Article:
A trail to the past


In Bleak House, Charles Dickens paints a vivid picture of the 19th century brickfields as places of grinding poverty. Yet it was here, amid the mud and squalor, that the building blocks of Victorian England were made. Rapidly expanding towns and cities demanded millions of bricks every year and West London, with abundant seams of Brick Earth, became a centre for the brickmaking industry. Brickfields were established across Hillingdon, Hounslow and Ealing and brickmaking quickly replaced agriculture as the mainstay of the local economy.

At a community consultation meeting for our new development at Prologis Park West London, we discovered that our new Hillingdon site is regenerating one of these brickfields. Located next to the Grand Union Canal, bricks made here would have been transported by barge to Paddington for use in buildings such as the Royal Albert Hall.

London's Foundations

​Keen to help schools and community groups rediscover their local brickfields, Groundwork South has been running a project, known as London’s Foundations, which was supported by the Heritage Lottery Fund. The project also highlighted the connections between the brickfields and the canal network, an important means of transport during the Industrial Revolution.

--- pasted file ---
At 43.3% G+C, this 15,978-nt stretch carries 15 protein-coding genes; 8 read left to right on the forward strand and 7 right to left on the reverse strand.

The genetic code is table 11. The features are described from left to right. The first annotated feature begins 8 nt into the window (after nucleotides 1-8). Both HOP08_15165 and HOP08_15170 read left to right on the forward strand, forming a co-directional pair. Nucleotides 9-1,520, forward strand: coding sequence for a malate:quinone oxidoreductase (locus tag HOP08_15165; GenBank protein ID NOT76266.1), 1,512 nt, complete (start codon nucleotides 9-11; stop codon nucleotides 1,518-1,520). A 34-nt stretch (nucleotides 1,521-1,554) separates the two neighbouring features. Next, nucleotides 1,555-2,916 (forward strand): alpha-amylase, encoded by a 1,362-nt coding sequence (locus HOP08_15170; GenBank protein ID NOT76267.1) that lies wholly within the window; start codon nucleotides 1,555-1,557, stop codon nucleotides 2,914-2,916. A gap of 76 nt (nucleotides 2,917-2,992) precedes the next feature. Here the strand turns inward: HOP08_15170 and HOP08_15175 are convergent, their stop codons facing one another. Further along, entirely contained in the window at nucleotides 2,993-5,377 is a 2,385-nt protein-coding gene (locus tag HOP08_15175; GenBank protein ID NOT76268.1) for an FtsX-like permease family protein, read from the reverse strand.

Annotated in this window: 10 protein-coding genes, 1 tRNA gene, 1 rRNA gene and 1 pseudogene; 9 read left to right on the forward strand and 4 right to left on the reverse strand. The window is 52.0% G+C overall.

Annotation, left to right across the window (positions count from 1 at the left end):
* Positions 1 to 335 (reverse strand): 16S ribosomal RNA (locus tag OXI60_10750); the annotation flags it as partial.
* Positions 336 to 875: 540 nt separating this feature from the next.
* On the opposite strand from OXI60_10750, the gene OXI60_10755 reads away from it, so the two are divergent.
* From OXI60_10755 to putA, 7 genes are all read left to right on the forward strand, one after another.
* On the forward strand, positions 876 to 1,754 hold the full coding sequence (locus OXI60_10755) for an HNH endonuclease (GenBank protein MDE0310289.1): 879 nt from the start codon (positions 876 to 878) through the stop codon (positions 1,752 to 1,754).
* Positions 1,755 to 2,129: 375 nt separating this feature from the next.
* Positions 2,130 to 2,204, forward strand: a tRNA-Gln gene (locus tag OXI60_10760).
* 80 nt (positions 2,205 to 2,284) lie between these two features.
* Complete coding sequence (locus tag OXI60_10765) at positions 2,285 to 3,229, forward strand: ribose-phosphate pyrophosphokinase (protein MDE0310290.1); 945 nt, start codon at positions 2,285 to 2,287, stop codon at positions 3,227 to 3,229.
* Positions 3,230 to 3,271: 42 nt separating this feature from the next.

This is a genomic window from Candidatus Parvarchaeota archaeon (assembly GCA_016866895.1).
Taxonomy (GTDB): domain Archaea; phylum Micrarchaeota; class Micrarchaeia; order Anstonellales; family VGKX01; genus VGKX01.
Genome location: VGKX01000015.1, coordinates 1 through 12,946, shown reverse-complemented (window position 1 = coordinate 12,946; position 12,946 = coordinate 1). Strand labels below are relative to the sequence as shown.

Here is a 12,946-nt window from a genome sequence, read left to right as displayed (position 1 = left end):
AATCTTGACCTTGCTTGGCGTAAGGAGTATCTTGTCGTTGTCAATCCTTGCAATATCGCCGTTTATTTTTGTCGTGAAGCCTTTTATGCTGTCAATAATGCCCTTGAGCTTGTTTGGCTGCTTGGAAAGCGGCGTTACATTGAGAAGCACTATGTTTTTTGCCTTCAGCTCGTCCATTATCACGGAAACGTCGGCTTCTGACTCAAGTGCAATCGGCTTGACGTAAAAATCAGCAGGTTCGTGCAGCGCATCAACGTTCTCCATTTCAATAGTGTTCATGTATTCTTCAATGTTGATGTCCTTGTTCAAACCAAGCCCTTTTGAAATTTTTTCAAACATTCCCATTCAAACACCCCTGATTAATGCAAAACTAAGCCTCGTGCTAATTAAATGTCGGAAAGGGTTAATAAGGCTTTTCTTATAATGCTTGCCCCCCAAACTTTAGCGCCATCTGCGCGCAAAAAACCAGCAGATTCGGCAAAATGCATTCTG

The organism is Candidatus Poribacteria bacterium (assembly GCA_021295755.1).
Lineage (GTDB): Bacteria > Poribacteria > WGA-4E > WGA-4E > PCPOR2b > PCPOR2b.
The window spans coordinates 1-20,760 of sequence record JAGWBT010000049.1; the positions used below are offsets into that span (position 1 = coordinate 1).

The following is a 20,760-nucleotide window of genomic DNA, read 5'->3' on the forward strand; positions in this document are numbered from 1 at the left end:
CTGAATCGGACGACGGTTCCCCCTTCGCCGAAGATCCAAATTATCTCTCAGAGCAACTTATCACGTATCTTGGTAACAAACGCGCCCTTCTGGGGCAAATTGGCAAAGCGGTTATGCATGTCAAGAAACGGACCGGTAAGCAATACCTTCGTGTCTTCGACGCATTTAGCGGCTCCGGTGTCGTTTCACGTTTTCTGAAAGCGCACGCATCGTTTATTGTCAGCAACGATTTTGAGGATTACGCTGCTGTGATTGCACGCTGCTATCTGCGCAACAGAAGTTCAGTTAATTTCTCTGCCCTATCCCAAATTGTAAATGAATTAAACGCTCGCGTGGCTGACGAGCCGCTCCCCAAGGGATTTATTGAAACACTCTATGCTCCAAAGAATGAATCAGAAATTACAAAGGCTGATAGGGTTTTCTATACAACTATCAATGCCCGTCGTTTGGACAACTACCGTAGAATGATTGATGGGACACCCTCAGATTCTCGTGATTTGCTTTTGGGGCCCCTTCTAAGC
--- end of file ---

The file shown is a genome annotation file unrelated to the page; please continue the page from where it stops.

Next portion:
As part of the project, schools and community groups were encouraged to make their own bricks in the traditional way. Some of these bricks were retained by Groundwork South and we suggested that they could be used to build a memorial to local brick workers at Prologis Park West London. Working with Groundwork, we have designed a commemorative brick wall that will be built at the southern end of the site, overlooking the canal.
The commemorative brick wall at Prologis Park West London
In front of the wall, we will install an information board that explains the London Foundations project and the history that it celebrates. This information board will form part of a local heritage trail that has been designed to relate the industrial history of the local area. We will build new information boards on the site and renovate the existing boards nearby to create an interesting and easily accessible trail.

All the heritage works will be complete by the end of 2016, at the same time as the first two buildings on site will be ready for occupation.

It was because of a chance conversation at the community consultation meeting that we discovered the history of our new site. As a result, we can commemorate the past at the same time that we build for the future.
Read the other articles in the latest Prologis Review, Summer 2016
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